. . . . . . . Madness in a single day.

. . . . . . . Madness in a single way.

“The AEC scientists were so narrowly focused on arming the United States for nuclear war that they failed to perceive facts – even widely known ones – that were outside their limited field of vision.” — Barry Commoner

. . . . . . . In the novel War Day published in the 1980s, there was a one-day limited nuclear war and the novel explores, in fictional format, the economic and personal results of that.

. . . . . . . The nuclear strikes only hit a handful of cities, but the economy goes into a tailspin. Europe stays out of the war by means of a secret agreement with Moscow. That little bit of backstabbing may have motivated the English guilt enough for them to supply fish to hungry Americans in the book.

. . . . . . . One thing I thought of when reading a technical-economic article online and cross-referencing it with that novel was that the U.S. factories get repatriated from overseas and brought home. The war had the beneficial effect of increasing America’s industrial muscle. Also there were two kinds of money: fiat currency and gold-backed currency. You could buy a new Ford Tornado (or whatever the brand in the book was) for $6,000 fiat … or $2,000 gold-backed dollars. It was much cheaper to buy everything in gold.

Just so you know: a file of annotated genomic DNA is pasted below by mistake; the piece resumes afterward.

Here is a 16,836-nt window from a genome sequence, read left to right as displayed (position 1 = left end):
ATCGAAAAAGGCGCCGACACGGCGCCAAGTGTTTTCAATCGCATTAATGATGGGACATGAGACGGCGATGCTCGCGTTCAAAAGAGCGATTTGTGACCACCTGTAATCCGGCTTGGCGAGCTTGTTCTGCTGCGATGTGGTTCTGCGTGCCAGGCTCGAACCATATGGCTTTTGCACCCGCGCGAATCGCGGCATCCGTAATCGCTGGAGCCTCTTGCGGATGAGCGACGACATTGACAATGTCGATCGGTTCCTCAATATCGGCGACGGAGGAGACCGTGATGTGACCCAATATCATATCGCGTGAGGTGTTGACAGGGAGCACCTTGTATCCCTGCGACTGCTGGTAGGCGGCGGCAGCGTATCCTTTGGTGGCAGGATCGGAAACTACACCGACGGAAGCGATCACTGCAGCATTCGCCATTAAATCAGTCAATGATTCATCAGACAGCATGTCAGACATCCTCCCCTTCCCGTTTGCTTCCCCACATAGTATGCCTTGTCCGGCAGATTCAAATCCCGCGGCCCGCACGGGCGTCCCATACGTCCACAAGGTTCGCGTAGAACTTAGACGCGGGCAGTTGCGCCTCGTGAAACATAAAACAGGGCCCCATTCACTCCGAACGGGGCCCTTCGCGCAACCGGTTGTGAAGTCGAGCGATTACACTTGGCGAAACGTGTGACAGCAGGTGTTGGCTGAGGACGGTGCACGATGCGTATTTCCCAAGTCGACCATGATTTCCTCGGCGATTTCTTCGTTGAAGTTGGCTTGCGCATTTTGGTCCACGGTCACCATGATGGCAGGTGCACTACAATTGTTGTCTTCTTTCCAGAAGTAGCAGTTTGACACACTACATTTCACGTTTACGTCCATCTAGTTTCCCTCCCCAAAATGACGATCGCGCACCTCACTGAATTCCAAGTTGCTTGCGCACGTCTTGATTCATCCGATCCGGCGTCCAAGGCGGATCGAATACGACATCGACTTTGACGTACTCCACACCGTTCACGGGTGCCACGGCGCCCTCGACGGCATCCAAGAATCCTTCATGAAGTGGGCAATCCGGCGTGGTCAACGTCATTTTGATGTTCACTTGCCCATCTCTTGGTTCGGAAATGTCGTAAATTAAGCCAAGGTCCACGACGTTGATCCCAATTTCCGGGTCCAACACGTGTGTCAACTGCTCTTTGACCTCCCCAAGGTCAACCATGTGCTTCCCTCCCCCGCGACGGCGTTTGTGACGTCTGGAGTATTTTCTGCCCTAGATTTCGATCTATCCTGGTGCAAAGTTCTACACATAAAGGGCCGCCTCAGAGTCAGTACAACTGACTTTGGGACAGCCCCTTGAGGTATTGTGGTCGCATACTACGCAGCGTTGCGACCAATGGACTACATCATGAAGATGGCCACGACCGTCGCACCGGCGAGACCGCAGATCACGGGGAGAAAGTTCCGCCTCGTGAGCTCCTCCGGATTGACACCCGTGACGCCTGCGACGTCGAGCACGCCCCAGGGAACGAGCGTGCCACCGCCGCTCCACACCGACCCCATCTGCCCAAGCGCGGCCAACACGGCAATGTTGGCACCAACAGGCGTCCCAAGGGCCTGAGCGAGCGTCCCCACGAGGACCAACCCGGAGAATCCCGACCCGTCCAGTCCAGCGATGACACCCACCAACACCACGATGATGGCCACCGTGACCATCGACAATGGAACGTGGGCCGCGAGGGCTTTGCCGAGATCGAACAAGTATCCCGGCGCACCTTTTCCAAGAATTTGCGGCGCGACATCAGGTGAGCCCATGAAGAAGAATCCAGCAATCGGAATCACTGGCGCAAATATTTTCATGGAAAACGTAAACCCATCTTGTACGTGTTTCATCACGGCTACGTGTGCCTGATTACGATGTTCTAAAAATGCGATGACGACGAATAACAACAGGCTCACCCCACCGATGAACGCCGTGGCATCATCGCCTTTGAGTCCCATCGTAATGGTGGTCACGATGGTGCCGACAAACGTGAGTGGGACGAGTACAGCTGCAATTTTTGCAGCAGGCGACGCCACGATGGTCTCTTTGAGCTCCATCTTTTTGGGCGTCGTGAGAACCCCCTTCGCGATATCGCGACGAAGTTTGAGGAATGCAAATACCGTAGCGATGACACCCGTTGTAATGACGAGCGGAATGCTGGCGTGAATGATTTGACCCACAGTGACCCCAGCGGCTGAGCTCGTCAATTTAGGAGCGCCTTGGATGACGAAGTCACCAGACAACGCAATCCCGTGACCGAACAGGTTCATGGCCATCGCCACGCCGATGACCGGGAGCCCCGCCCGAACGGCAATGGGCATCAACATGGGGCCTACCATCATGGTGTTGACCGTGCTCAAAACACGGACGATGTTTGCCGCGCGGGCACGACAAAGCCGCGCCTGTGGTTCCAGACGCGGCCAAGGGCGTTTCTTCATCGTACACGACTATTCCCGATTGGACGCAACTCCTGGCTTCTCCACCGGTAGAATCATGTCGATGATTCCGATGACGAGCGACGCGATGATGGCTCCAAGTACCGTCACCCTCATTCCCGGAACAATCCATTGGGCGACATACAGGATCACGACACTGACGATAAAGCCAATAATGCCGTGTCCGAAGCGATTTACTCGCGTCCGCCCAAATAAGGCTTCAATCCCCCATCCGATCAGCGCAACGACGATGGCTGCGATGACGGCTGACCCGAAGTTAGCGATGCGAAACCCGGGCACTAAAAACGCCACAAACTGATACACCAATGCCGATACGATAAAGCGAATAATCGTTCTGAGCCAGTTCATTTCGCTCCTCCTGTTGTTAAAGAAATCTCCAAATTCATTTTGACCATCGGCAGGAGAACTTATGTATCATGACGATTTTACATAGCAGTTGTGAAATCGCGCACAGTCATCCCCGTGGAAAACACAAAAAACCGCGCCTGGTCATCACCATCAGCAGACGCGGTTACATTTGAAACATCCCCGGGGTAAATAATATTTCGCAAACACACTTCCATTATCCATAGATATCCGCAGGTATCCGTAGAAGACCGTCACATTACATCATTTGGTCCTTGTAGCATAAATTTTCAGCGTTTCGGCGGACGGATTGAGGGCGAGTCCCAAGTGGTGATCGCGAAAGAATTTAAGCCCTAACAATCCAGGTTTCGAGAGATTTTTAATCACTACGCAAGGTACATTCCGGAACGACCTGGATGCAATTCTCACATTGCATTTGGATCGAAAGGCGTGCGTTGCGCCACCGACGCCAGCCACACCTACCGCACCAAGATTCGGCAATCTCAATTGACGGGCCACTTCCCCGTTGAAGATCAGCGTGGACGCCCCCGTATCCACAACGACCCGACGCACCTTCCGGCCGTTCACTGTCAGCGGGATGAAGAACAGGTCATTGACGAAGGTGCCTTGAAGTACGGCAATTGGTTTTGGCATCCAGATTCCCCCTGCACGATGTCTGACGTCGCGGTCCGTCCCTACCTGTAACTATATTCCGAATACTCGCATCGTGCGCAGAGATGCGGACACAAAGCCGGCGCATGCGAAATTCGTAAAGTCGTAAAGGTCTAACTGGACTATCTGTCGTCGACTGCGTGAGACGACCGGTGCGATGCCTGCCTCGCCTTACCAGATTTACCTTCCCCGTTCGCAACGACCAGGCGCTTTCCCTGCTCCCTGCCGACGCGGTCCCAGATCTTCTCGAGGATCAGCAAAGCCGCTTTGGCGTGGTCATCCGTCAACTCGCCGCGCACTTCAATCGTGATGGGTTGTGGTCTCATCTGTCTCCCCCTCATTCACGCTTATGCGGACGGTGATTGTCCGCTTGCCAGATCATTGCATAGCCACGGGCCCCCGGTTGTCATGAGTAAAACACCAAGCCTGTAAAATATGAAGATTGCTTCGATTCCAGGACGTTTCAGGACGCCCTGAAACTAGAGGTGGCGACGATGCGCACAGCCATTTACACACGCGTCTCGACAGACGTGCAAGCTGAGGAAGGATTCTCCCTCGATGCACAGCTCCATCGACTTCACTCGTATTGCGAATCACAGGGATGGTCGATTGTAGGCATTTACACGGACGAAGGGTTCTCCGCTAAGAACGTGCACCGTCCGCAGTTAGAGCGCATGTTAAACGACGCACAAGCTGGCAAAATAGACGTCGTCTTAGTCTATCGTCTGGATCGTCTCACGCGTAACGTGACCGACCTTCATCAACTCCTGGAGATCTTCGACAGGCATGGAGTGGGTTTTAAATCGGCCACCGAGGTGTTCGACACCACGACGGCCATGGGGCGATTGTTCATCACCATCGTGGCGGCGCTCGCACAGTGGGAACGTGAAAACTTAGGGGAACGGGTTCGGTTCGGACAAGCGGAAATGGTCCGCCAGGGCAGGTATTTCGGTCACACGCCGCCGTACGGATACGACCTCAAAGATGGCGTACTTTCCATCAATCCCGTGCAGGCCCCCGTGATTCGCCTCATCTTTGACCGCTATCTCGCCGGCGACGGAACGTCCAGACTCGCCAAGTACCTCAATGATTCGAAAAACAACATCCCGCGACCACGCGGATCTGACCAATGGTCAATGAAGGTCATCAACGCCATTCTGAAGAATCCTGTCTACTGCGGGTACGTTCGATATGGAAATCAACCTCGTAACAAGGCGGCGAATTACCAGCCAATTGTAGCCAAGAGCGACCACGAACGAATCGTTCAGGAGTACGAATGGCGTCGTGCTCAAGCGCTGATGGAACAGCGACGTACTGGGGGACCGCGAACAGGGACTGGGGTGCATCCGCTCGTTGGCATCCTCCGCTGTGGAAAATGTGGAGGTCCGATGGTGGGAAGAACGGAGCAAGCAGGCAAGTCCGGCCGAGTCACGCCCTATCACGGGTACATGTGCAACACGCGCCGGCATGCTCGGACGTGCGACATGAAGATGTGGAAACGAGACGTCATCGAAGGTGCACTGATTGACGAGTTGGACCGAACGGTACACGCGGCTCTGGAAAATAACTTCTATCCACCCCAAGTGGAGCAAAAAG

. . . . . . . On a train ride heading west for California (iirc), a bank officer from Royal Bank in Toronto, my home megalopolis, pops up. He’s embittered still about the war, because an EMP pulse above Toronto blanked out all the computers and the bank had to deal with sheer chaos.

. . . . . . . (BTW, it’s a train ride rather than an airplane flight because the planes still aren’t flying.)

. . . . . . . California is a paradise. It’s still locked down and if you try and get in past the highway barriers they’ll send you to breaking rocks in the hot desert sun. There’s no pity in the sweet orange smelling land of la-la CHiPs.

. . . . . . . Oh, and England and Japan and California were the three economic superpowers of the world in the story.

2 thoughts on “Scenarios

    1. That was the gist of it. The book never got into the whys and wherefores of the quick-launched very limited exchange. Politics, probably. Or maybe a dispute of territory like today’s Crimea.

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